There’s a weird thing about tipping that I’ve never really understood. Why do people tip at all? Yes, I still tip, but the way we tip doesn’t make sense. We tip after the service is done, almost as a reward. But one of the main economic principles behind a tip is leave an impression on the person serving you so that you have better service next time. The hourly wage is ‘reward’ for their work; the tip is extra. But it’s not like that, and unlikely to change. (Ok, I’ll stop ranting about the economic oddity that a tip is)
In all seriousness, have you ever wondered how much to tip? Is 10% to cheap? Is 20% the standard? Are $20,000 tips normal? Ask Mark Cuban, billionaire owner of the Dallas Mavericks who tipped a wait staff $20,000 this last week…WOW!
J.D. Roth at Get Rich Slowly posted an interesting article about tips a few years ago. He listed commonly accepted tipping practices that people generally used. From haircuts, to pizza delivery, to baggage handlers, there is usually a standard that people follow for giving a tip.
Here’s another question – do you tip differently when you’re not paying the bill? If you work for a company that is paying the bill, are you more generous and tip 20%? There’s something interesting about how we spend our own money versus how we spend other people’s money.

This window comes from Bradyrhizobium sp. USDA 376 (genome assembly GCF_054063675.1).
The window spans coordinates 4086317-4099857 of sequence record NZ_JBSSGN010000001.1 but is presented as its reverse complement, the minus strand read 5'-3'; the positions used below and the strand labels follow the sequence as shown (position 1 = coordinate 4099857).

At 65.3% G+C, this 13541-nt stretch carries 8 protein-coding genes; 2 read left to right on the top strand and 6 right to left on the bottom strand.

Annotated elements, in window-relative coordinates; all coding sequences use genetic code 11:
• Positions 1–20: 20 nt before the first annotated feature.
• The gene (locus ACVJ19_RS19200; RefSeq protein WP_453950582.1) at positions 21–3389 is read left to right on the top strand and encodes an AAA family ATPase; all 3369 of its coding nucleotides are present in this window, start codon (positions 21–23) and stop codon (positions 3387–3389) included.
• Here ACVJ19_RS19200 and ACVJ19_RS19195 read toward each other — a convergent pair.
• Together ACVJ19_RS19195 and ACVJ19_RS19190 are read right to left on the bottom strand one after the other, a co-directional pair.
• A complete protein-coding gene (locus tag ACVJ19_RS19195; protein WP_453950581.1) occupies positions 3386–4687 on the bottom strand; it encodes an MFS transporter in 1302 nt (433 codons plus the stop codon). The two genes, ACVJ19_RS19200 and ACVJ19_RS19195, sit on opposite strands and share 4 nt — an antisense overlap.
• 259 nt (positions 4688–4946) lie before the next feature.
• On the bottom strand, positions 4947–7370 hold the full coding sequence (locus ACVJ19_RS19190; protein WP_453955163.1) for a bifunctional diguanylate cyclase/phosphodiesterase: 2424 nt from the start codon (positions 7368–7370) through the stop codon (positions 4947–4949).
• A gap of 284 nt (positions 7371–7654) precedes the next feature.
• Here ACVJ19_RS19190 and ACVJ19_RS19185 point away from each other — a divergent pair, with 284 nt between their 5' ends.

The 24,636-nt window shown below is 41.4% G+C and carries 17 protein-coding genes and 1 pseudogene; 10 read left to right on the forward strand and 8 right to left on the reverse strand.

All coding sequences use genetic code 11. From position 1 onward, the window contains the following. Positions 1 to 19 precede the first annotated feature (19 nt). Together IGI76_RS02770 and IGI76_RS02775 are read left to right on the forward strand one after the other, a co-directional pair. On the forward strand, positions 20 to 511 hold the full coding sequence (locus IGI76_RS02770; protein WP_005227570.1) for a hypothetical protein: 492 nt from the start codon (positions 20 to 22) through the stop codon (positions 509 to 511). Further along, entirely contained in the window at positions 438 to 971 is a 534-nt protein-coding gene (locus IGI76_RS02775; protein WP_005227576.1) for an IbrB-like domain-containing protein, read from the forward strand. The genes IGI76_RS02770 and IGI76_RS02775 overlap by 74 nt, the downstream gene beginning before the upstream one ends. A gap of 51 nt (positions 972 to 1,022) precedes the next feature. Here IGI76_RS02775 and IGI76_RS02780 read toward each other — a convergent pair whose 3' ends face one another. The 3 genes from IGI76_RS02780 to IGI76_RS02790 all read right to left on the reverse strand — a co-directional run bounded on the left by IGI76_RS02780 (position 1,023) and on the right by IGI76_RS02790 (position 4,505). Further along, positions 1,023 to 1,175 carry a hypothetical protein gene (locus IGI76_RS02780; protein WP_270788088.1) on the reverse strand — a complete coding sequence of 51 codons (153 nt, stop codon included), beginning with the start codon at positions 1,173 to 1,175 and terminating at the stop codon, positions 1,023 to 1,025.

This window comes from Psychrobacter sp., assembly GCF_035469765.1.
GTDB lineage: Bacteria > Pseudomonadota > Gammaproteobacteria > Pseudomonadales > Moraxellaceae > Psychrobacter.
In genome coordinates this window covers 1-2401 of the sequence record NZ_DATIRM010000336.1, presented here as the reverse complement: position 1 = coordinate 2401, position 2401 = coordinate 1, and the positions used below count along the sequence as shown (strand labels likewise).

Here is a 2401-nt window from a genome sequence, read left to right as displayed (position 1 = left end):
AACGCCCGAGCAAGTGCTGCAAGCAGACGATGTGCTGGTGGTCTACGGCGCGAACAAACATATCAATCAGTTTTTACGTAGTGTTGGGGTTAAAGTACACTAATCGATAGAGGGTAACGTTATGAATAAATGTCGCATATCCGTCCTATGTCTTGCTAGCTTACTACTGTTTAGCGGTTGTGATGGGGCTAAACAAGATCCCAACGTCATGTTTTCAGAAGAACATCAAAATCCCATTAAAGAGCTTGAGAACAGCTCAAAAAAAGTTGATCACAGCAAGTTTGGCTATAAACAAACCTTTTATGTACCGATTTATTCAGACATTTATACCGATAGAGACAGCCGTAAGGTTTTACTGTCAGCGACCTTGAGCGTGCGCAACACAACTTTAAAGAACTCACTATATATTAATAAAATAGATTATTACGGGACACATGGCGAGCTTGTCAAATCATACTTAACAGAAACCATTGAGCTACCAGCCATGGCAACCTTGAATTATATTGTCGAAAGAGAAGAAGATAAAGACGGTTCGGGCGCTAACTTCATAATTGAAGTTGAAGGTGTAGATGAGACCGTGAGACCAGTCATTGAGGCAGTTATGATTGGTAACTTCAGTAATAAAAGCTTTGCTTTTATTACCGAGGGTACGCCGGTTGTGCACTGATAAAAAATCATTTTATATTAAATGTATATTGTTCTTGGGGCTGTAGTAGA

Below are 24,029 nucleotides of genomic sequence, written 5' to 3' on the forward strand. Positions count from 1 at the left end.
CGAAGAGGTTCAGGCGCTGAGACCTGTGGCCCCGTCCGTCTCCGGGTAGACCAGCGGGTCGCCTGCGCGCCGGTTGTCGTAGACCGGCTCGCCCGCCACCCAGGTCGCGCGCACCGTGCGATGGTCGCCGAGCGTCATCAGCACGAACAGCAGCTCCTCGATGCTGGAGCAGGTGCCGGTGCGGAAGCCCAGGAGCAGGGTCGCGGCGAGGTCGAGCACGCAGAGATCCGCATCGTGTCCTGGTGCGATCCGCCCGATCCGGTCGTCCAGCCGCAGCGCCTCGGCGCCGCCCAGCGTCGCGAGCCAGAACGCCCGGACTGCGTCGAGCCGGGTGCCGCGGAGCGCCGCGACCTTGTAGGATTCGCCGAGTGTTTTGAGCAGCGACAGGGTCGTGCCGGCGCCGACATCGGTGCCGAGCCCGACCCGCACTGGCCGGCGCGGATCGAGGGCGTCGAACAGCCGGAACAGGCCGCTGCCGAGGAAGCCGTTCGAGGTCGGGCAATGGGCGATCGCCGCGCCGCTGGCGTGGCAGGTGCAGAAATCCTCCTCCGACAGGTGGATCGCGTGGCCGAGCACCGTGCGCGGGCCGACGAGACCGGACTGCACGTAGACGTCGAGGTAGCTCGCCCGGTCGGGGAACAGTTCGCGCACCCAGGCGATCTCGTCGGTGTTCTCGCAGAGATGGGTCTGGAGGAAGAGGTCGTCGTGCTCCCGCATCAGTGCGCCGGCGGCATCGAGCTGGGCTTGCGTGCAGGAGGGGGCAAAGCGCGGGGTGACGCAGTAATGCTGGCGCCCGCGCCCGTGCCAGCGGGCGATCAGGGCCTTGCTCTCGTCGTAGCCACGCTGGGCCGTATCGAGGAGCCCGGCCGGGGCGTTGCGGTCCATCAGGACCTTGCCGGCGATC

Personally, I try to tip between 10-20% depending on how good the service is. If it’s exceptional, I’ll simply take the total price of the ticket, move the decimal, multiply it by two and leave that as a tip. (i.e. $30.00 total = 3 x 2 = $6 tip). If service was poor because of the server, I’ll probably leave a 10% tip. I can’t remember ever leaving $0 because of terrible service, but I probably would if service was horrific (because of the server).
While it’s still an economic mystery why someone would leave a tip at a place they don’t expect to go back to, I think it is a generous act that we should try to practice as much as we can.
How much do you tip? Does it vary at different establishments?